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  • Writer's pictureLars Christensen

Work rules by Laszlo Bock


I finished this book in May 2023. I recommend this book 5/10.

Former head of People Operations at Google shares insights on the company's principles and processes about how to hire and get the best out of people.


Get your copy here.


My notes and thoughts:

  • P13. What's a manager to do without these traditional sticks and carrots? The only thing that's left. "Managers serve the team," according to our executive chairman, Eric Schmidt. Like any place, we, of course, have exceptions and failures, but the default leadership style at Google is one where a manager focuses not on punishments or rewards but on clearing roadblocks and inspiring her team.

  • P28. In Larry's words: "I think about how far we've come as companies from those days, where workers had to protect themselves from the company. My job as a leader is to make sure everybody in the company has great opportunities and that they feel they're having a meaningful impact and are contributing to the food of society. As a world, we're doing a better job of that. My goal is for Google to lead, not follow." That's how a founder thinks.

  • P39. A group of fund-raisers were given the opportunity to meet a scholarship recipient and ask them questions for five minutes. The results: Over the next month, weekly fund-raising increased by more than 400 percent. He found this effect persisted in other jobs as well. Lifeguards who read stories about saving drowning swimmers were 21 percent more active in watching over their swimmers. Students editing letters written by other students spent 20 percent more time on them if they first met the authors. So what is Adam's insight? Having workers meet the people they are helping is the greatest motivator, even if they only meet for five minutes. It imbues one's work with a significance that transcends careerism or money.

  • P95. Examples of interview questions include:

    • Tell me about a time your behavior had a positive impact on your team. (Follow-ups: What was your primary goal and why? How did your teammates respond? Moving forward, what's your plan?)

    • Tell me about a time when you effectively managed your team to achieve a goal. What did your approach look like? (Follow-ups: What were your targets, and how did you meet them as an individual and as a team? How did you adapt your leadership approach to different individuals? What was the key takeaway from this specific situation?)

    • Tell me about a time when you had difficulty working with someone (can be a coworker, classmate, or client). What made this person difficult to work with for you? Follow-ups: What steps did you take to resolve the problem? What was the outcome? What could you have done differently?)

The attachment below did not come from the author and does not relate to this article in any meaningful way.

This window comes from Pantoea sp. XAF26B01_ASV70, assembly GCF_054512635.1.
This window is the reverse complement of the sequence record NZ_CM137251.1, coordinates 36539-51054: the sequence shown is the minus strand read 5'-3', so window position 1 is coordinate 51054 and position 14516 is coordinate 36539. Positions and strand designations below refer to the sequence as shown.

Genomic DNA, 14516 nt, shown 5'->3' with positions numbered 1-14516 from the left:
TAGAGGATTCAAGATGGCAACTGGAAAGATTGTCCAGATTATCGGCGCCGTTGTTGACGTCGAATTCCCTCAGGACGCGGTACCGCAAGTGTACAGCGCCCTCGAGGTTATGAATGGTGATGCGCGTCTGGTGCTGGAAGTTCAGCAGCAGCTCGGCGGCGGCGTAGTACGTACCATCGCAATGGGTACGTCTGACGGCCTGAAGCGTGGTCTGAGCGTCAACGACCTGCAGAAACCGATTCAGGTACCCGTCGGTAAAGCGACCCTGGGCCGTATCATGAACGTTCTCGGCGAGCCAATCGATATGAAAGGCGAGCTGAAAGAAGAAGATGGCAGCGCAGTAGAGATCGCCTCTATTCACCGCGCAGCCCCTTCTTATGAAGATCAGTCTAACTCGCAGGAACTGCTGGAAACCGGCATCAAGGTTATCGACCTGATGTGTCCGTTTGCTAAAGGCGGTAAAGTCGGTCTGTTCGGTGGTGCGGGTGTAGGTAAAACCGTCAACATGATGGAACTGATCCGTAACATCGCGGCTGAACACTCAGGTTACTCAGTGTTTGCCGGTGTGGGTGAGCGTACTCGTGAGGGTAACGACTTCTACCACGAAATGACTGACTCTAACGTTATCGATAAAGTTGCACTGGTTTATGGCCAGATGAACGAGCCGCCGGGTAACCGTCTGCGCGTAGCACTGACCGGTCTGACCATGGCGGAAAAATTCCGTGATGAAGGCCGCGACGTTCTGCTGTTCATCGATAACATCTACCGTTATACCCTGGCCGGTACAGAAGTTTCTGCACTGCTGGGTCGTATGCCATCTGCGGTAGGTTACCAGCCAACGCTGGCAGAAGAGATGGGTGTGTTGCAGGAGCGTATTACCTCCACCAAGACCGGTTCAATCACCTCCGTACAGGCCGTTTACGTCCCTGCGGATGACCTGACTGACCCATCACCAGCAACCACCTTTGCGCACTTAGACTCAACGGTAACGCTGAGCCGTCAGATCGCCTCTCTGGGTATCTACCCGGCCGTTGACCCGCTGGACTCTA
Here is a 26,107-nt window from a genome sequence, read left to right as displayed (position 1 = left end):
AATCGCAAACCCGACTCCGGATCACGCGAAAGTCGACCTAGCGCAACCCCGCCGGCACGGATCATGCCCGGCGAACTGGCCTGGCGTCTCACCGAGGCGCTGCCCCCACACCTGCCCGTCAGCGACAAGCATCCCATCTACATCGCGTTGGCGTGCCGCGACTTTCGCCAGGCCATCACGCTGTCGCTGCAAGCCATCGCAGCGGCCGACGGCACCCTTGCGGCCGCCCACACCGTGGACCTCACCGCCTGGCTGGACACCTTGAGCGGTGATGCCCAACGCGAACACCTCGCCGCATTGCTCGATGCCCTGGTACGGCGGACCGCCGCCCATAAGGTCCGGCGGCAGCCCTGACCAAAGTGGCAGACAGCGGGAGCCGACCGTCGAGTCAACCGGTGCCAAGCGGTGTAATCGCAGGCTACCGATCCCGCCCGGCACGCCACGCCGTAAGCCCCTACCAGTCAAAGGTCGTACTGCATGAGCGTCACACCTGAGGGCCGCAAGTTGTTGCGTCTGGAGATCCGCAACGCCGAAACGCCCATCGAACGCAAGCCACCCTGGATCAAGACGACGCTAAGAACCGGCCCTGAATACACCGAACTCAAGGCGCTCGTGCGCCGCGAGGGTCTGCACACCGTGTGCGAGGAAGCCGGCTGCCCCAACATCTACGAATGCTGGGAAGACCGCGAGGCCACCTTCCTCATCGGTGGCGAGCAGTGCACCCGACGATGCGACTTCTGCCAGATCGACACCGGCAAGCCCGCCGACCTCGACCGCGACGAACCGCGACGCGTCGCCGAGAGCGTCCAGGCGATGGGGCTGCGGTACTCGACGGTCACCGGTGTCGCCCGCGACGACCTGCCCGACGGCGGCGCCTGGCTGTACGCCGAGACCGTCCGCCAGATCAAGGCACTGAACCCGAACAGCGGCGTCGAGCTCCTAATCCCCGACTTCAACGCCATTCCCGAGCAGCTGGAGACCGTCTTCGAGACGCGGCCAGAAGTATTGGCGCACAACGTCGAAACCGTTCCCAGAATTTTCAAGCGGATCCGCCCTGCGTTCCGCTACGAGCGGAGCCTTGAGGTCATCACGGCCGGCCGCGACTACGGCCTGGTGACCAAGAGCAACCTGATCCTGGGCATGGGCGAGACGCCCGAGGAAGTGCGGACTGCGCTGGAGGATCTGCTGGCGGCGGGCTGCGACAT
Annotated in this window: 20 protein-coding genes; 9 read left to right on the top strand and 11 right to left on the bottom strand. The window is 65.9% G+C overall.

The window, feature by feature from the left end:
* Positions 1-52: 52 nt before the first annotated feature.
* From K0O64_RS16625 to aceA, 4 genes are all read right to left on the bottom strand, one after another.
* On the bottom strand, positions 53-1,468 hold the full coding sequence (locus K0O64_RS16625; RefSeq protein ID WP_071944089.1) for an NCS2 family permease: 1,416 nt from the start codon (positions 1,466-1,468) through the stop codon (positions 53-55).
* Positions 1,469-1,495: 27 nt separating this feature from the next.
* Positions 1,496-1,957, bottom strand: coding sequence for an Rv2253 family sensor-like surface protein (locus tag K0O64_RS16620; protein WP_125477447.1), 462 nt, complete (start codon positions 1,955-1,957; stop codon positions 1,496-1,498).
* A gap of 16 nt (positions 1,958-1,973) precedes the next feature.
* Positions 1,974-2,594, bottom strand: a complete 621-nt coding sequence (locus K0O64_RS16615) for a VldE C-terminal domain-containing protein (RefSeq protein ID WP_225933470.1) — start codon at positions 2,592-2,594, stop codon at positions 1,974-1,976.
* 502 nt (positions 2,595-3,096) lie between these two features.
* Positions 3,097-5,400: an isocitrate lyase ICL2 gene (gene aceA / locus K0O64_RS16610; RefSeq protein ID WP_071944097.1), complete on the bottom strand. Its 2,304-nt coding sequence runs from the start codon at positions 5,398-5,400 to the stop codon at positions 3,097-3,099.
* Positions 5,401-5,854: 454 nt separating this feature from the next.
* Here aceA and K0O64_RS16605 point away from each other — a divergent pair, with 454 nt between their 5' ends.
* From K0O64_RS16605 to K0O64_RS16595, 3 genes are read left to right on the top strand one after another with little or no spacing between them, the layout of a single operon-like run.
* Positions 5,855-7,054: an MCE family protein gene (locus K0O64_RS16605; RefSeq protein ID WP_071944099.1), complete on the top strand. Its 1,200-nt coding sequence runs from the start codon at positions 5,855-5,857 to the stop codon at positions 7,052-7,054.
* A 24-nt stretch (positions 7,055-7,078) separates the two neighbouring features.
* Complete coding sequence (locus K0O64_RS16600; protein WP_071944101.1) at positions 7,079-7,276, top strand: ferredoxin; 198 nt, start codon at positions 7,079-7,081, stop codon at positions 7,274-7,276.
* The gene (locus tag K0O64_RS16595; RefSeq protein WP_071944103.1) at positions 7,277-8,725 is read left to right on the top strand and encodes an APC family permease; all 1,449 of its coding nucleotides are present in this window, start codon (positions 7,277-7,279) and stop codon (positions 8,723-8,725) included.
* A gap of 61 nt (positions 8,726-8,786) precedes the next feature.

• P97. If you don't want to build all this yourself, it's easy enough to find online examples of structured interview questions that you can adapt and use in your environments. For example, the US Department of Veterans Affairs has a site with almost a hundred sample questions www.va.gov/pbi/questions.asp. Use them. You'll do better at hiring immediately.

  • P114. So how do you create your own self-replicating staffing machine?

    • Set a high bar for quality: Before you start recruiting, decide what attributes you want and define as a group what great looks like. A good rule of thumb is to hire only people who are better than you. Do not compromise. Ever.

    • Find your own candidates. LinkedIn, alum databases and professional associations make it easy.

    • Assess candidates objectively. Include subordinates and peers in the interviews, make sure interviewers write good notes and have an unbiased group of people make the actual hiring decision. Periodically return to those notes and compare them to how the new employee is doing to refine your assessment capability.

    • Give candidates a reason to join. Make it clear why the work you are doing matters, and let the candidate experience the astounding people they will get to work with.

  • P120. One of the challenges we face at Google is that we want people to feel, think, and act like owners rather than employees. But human beings are wired to defer to authority, seek hierarchy, and focus on their local interest. Think about the meetings that you go to. I'd wager that the most senior person always ends up sitting at the head of the table. Is that because they race from office to office, scurrying to be there first so they can seize the best seat? Watch closely next time. As attendees file in, they leave the head seat vacant. It illustrates the subtle and insidious nature of how we create hierarchy. Without instruction, discussion, or even conscious thought, we make room for our "superiors." I see this even at Google, but with a twist. Some of our most senior leaders are attuned to this dynamic and have tried to break it by sitting at the center of the conference table, along one of the sides. Kent Walker, our general counsel, regularly does so. "In part, it's to create a 'King Arthur's Round Table' dynamic—less hierarchical and more calculated to draw people into a conversation with each other rather than a series of back-and-forth exchanges with me."